Eye contact between lectors and members of the assembly is a relationship. As a trainer of lectors (I’ve written a book), as a lector myself, and as a person in the pew, I see two parts of that relationship. There’s a way to make the lector’s part easier, but it’s only even possible when the assembly does its part.
I feel sorry for lectors in my church. They try so hard to follow the rule that says they’re supposed to make eye contact with people in the assembly. But (a) Books tell them to do it but not how, and (b) They can’t do it anyway because most of their audience is not making eye contact with them. I don’t know how it is in your church, but sitting in my pew, I see the lector’s head bobbing up and down, trying to make eye contact with people whose eyes are studiously focused on a page in their missalettes.
So here are two lessons, one to encourage the people in the assembly to do their job during the Liturgy of the Word, the other for lectors, who, I believe, will find at least their part of eye contact relationship easier.
Eye Contact for the Assembly.
The Liturgy of the Word is a celebration of the presence of God. It is not study time or a time for worrying whether you understood everything. At the Liturgy of the Word God’s people share a word that God has written on their hearts.
“Sharing” is an important idea. It’s an active, community thing. You won’t find God’s presence in black and white in your book while others around you find God’s presence in their books. The Liturgy of the Word doesn’t bring God to individuals one at a time. The book—except for those with impaired hearing—is a hindrance to experiencing God’s presence in the communal activity. (It’s a wonderful thing when some parishes include hearing-impaired people into the common experience by providing a simultaneous sign language interpretation of the readings.)
All of this means that the person in the assembly has an important job to do in the Liturgy of the Word, namely: Look at the lector. Look at the one who is sharing the word of God with you. Allow that person to make eye contact with you, the way we do when sharing stories among friends and family. These are our stories and, just like what often happens around the table or a campfire, they are stories we’ve heard before. I don’t always remember hearing a particular reading before, but I know that this sharing has been going on my entire life and will continue, making me who I am and am becoming. At the moment my participation in the sharing is more important than making sure I don’t miss a word.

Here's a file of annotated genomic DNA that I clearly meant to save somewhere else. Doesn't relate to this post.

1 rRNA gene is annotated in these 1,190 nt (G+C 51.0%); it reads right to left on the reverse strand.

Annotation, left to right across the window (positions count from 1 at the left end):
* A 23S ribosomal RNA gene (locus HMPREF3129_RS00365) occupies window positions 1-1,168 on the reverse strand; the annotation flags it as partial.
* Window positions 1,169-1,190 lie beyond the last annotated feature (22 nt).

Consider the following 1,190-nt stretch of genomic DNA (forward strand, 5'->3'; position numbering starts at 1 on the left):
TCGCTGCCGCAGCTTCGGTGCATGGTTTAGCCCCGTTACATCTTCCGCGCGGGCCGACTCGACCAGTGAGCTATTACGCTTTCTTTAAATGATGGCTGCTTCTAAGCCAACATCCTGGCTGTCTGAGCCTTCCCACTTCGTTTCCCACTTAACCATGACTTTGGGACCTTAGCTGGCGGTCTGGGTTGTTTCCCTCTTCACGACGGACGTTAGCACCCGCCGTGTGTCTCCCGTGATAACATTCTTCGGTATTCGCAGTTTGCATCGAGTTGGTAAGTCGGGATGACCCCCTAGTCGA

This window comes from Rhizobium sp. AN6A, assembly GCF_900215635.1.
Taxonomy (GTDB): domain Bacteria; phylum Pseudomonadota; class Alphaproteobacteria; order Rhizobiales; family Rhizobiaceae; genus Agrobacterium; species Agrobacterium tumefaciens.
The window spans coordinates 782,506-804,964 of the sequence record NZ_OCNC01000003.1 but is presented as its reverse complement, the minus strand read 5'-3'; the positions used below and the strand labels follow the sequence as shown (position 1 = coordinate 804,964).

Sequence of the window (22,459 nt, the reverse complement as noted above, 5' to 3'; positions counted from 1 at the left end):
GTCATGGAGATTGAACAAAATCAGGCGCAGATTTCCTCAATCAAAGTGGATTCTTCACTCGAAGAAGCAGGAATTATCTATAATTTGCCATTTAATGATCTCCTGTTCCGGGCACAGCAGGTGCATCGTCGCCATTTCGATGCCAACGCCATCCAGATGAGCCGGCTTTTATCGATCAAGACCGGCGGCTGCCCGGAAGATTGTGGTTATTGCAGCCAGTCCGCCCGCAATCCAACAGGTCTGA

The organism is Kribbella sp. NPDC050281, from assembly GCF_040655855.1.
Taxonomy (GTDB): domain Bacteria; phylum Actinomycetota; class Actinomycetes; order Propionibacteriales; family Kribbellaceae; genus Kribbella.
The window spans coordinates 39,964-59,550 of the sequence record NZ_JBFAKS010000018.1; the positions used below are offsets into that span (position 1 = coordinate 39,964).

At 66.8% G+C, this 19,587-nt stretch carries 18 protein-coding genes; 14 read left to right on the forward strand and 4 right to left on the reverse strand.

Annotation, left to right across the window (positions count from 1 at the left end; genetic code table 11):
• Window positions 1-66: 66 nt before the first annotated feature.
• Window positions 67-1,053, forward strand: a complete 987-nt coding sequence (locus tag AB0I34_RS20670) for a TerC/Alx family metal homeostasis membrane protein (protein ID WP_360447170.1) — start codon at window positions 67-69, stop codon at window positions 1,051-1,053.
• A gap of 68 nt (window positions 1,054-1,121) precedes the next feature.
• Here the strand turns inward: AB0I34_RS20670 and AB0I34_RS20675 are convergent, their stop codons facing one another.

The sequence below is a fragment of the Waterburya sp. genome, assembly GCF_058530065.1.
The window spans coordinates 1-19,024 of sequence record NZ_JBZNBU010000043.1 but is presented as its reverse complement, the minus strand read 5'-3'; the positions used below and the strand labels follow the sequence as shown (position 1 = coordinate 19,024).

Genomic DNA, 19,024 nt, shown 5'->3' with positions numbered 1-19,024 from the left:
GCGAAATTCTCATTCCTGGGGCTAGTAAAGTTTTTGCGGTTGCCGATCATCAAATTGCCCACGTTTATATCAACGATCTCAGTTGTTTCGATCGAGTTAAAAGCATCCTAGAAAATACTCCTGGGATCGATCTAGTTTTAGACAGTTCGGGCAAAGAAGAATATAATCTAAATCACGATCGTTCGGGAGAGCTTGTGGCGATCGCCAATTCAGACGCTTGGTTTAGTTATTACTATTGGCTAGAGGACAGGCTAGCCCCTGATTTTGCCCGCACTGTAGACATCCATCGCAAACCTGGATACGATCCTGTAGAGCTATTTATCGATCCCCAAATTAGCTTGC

The sharing that occurs at Mass can be enhanced by checking out the Sunday readings before you go to church. That’s the time for not missing a word. Even then you won’t get everything out of what you read. That’s why we have a repeating cycle of Mass readings.
Eye Contact for Lectors
Most lectors that I’ve seen put a lot of effort into both the reading and following the rule that says: Make eye contact with the assembly. This is not the easiest thing to do, but many lectors make it harder than it has to be. What I observe often is that lectors look up many times during a reading, more than once per sentence even. Of course, they have to look down again quickly so they don’t lose their place. The person in the assembly does not get the feeling of actually being looked at. This way makes eye contact both difficult and ineffective.
There’s a better, easier way that both feels more comfortable to the lector and looks more natural to the listener. First, cut down the number of times you make eye contact. Once per sentence is often more than enough. Second, the natural place to look up is at the end of a sentence. You will see the period coming a few words in advance, and when you know what those last few words are, then look up. Keep your gaze on the assembly for all of those words—four or five is often not too many to keep track of. Then look back at your place. The time that this requires is just about right for a pause at the end of a sentence.
There’s nothing set in stone here. You don’t have to look up for every sentence, and some really long ones, like those Paul likes to write, might be right for two looks. I often find a part of a reading where the thought seems to be addressed more personally to the listeners. I definitely want to make eye contact then.
Last point: The most effective way to make eye contact is to actually connect with a particular person in the assembly. That’s why you especially want your listeners looking at you instead of at their books. Pick out a different person in a different part of the assembly each time you look up. Look them in the eye. Of course, that takes time, but if you follow the first instruction, you’ve given yourself time.
You may enjoy this method of making eye contact. You may feel more connected with your listeners. At least, you will avoid the danger of a stiff neck from too much bobbing your head up and down.